Aaron Rodgers watched helplessly from the sideline, hoping the defense could get a big stop to preserve his biggest win.
When Tramon Williams intercepted Michael Vick's pass in the end zone, Rodgers threw his hands up and pumped his fist. It was a low-key celebration by Brett Favre standards, but perhaps one that was fitting — Rodgers has finally shed the ghost of Favre.
He's building his own legacy with the Green Bay Packers, and now has his first playoff victory. Rodgers threw three touchdown passes while seldom-used rookie James Starks ran for 123 yards in a 21-16 wild-card win over the Philadelphia Eagles on Sunday.
"Well, in all my time being a football fan, I have never seen one player win a game all by himself," Rodgers said afterward. "It's a good team win for us and I will let you guys write what you want on that."
Rodgers was merely a spectator while Vick nearly led the Eagles back. But Williams picked his thrown intended for Riley Cooper with 33 seconds left to end it, sending the sixth-seeded Packers (11-6) to Atlanta (13-3) for a divisional playoff game next Saturday night.
Favre may have run on the field and carried Williams off on his shoulder after that play, a big grin on his face. Rodgers is a little more subdued than No. 4, though. He grabbed his helmet and went out to kneel down for the final play.
"It is a tough position as a quarterback to be on the sidelines and not be able to have an impact on that play," Rodgers said, "just hoping that the defense comes up with a stop."
Rodgers has shown patience before. He waited three years to become Green Bay's starter and took over after Favre's messy departure before the 2008 season. He long ago made Packers fans forget about Favre, and now has punctuated his impressive resume with his first playoff win.
"Milestone? That's what you talk about. We don't look at it that way," Packers coach Mike McCarthy said. "Aaron's got a lot of football left in front of him. He's going to be playing for a long time, and I think those conversations should be talked about at the end in my opinion."
It wasn't Rodgers' fault Green Bay lost 51-45 in overtime to Arizona last January. These aren't the same Packers. This patchwork squad has 10 new starters, and a much stronger defense.
Clay Matthews, Charles Woodson and Co. contained Vick for the most part. He threw for 292 yards and ran for 33 in his first playoff start since losing the 2005 NFC championship game on the same field as a member of the Atlanta Falcons.
"I feel like I got greedy and took a shot at the end zone," Vick said of his last pass. "I didn't throw the ball I wanted and got picked."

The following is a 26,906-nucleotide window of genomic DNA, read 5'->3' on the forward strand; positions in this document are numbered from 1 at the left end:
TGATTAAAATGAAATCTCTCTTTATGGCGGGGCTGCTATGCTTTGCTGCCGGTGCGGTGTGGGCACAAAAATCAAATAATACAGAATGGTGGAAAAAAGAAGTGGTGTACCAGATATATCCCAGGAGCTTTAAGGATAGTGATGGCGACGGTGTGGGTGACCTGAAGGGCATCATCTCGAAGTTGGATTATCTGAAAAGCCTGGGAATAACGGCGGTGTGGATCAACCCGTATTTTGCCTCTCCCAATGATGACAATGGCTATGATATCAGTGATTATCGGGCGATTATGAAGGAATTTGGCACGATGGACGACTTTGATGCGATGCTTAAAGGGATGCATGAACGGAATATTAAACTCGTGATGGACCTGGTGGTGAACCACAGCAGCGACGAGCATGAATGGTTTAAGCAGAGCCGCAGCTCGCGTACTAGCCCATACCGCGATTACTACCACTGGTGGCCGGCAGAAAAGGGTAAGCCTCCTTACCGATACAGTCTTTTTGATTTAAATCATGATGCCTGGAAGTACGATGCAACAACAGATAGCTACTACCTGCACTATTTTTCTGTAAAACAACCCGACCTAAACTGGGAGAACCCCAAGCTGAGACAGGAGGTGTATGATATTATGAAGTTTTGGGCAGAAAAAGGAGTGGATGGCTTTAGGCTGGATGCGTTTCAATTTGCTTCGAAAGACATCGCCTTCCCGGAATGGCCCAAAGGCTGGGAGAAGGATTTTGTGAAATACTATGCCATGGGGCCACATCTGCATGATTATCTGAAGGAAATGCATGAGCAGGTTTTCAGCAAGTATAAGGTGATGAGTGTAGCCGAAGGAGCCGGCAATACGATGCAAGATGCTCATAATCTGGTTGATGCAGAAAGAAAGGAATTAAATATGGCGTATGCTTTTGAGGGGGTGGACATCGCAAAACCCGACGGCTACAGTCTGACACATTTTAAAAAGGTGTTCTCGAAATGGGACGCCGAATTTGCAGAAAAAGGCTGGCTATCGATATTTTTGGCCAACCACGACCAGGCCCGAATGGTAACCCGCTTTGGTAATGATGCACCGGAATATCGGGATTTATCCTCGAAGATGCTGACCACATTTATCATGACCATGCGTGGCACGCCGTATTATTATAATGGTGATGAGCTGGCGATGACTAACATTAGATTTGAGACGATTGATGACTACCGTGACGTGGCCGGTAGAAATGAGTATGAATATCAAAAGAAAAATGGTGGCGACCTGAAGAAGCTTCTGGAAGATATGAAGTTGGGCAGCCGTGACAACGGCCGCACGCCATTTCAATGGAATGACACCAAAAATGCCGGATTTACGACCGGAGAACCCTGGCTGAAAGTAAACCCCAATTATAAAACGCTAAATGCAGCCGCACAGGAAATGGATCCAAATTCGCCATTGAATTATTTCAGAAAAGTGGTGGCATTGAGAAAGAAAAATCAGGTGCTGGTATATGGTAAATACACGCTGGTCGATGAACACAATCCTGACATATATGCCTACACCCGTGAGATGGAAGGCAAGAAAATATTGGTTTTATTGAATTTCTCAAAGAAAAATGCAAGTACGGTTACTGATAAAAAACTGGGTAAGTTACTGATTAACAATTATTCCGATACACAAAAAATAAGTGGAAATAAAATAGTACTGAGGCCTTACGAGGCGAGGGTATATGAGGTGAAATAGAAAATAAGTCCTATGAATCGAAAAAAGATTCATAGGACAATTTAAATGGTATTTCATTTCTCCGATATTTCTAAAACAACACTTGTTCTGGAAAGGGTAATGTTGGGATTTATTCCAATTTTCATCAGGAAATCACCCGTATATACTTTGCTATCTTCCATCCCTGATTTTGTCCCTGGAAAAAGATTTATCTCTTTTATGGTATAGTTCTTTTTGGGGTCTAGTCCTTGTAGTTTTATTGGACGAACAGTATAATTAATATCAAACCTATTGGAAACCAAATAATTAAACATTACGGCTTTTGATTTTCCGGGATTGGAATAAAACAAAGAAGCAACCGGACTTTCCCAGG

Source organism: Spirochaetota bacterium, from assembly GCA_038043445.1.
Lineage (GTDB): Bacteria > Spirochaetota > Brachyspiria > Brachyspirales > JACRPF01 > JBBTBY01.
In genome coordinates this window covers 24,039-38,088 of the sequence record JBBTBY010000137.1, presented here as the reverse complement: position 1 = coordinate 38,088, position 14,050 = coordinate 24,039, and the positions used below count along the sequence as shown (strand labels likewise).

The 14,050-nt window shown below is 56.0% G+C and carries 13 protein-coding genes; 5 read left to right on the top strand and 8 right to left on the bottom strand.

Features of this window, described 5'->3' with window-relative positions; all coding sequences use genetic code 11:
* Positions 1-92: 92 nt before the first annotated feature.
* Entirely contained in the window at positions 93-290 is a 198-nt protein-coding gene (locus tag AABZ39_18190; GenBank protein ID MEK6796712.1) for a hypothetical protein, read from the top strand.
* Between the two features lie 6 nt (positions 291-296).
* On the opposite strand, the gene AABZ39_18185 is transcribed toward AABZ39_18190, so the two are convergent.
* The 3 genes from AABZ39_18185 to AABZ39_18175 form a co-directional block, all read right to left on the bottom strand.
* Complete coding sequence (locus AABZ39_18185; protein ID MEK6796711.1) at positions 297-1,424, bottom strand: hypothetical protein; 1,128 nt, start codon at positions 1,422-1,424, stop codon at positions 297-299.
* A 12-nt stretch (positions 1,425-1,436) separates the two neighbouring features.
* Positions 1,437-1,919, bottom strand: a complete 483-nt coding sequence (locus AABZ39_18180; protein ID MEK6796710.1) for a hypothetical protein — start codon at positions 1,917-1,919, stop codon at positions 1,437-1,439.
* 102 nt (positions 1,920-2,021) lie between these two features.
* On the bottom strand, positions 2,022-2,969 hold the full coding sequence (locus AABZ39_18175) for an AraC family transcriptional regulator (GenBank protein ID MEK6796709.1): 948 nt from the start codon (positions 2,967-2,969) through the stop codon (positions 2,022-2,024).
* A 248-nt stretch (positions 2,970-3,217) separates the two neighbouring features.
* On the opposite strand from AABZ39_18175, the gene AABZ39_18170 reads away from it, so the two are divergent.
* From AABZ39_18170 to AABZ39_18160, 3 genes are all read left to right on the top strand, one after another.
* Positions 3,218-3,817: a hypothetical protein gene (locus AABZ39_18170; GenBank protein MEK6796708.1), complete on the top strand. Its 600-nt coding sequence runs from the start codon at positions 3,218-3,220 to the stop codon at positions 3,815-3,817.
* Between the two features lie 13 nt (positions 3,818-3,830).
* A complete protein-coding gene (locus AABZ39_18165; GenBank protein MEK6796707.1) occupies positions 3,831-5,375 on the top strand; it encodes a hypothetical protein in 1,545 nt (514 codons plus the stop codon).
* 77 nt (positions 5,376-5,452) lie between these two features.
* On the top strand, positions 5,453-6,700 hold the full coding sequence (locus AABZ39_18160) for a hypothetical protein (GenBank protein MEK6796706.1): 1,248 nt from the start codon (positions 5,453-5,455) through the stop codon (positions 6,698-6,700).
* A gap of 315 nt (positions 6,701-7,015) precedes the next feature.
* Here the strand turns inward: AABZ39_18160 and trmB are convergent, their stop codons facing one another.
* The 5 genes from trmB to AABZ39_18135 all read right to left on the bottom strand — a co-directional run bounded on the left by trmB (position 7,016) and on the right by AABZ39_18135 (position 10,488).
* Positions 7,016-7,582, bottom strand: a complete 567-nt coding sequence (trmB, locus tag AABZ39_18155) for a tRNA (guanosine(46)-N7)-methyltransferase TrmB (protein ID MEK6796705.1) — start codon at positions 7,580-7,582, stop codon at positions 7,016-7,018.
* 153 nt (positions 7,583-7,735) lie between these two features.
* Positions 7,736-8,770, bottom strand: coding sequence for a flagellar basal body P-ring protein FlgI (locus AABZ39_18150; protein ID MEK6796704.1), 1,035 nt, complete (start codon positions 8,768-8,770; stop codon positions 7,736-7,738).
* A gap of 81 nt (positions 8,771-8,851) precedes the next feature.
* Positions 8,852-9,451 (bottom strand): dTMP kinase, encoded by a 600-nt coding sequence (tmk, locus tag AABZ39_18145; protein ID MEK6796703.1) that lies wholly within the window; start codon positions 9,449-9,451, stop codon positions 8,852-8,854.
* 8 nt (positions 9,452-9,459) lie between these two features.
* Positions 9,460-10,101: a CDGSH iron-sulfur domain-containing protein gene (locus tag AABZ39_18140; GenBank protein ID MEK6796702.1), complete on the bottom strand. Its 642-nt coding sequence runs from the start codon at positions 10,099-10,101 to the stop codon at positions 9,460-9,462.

Vick has come a long way since he was one of the game's biggest stars during his days in Atlanta. He missed two seasons while serving 18 months in prison for his role in a dogfighting operation, played sparingly in a backup role last year, and only got his chance after Matthews knocked Kevin Kolb out in Green Bay's 27-20 win in Philadelphia in Week 1.
Vick made the most of the opportunity. He had the best season of his career and was selected to start the Pro Bowl for the NFC.
He can go to Hawaii now because the Eagles (10-7) are going home.
This was the Packers' third straight win in an elimination game. They routed the Giants on Dec. 26 to stay alive in the playoff race, and beat Chicago last week to secure a berth.
The Eagles were the talk of the NFL after a sensational comeback win at the New York Giants on Dec. 19. But a stunning loss to lowly Minnesota on Dec. 28 cost the NFC East champions a chance at a first-round bye, and it seemed their Super Bowl hopes went down with that defeat.
Then again, the Eagles might have advanced if Pro Bowl kicker David Akers hadn't missed field goals of 41 and 34 yards.
"We can all count, and those points would have helped," Eagles coach Andy Reid said.
The supposedly one-dimensional Packers found a running game by giving the ball to Starks. The sixth-round pick who played in just three games had 101 yards rushing all year. The Packers have had trouble running after Ryan Grant went down for the season in Week 1, but they exposed weaknesses in Philadelphia's defense.
The Eagles got within 21-16 when Vick sneaked in from the 1 with 4:02 left. The 2-point conversion failed, but the defense held and Philadelphia got the ball back at the Packers 34 with 1:45 left. Vick completed passes of 28 yards to DeSean Jackson and 11 yards to Cooper before he threw the pick from the 27.
Jackson and Cooper both thought Vick should've spiked the ball and called a huddle. But he had other ideas.
"I just feel we rushed that last play and we didn't have to rush it," Jackson said.
Trailing 14-3, the Eagles got back in it when their struggling defense forced a turnover on the first possession of the second half. Darryl Tapp knocked the ball out of Rodgers' hands and Juqua Parker recovered at the Packers 24.
Vick then made a perfect 24-yard TD pass over the middle to Jason Avant, who was surrounded by four defenders, to cut it to 14-10.
Green Bay responded, with Rodgers throwing a 16-yard TD pass to Brandon Jackson to extend the lead to 21-10, and the Eagles were unable to rally all the way back.
Notes: The Packers are 1-2 in three road playoff games against Philadelphia. ... Starks had the most yards rushing in the postseason by a rookie in franchise history.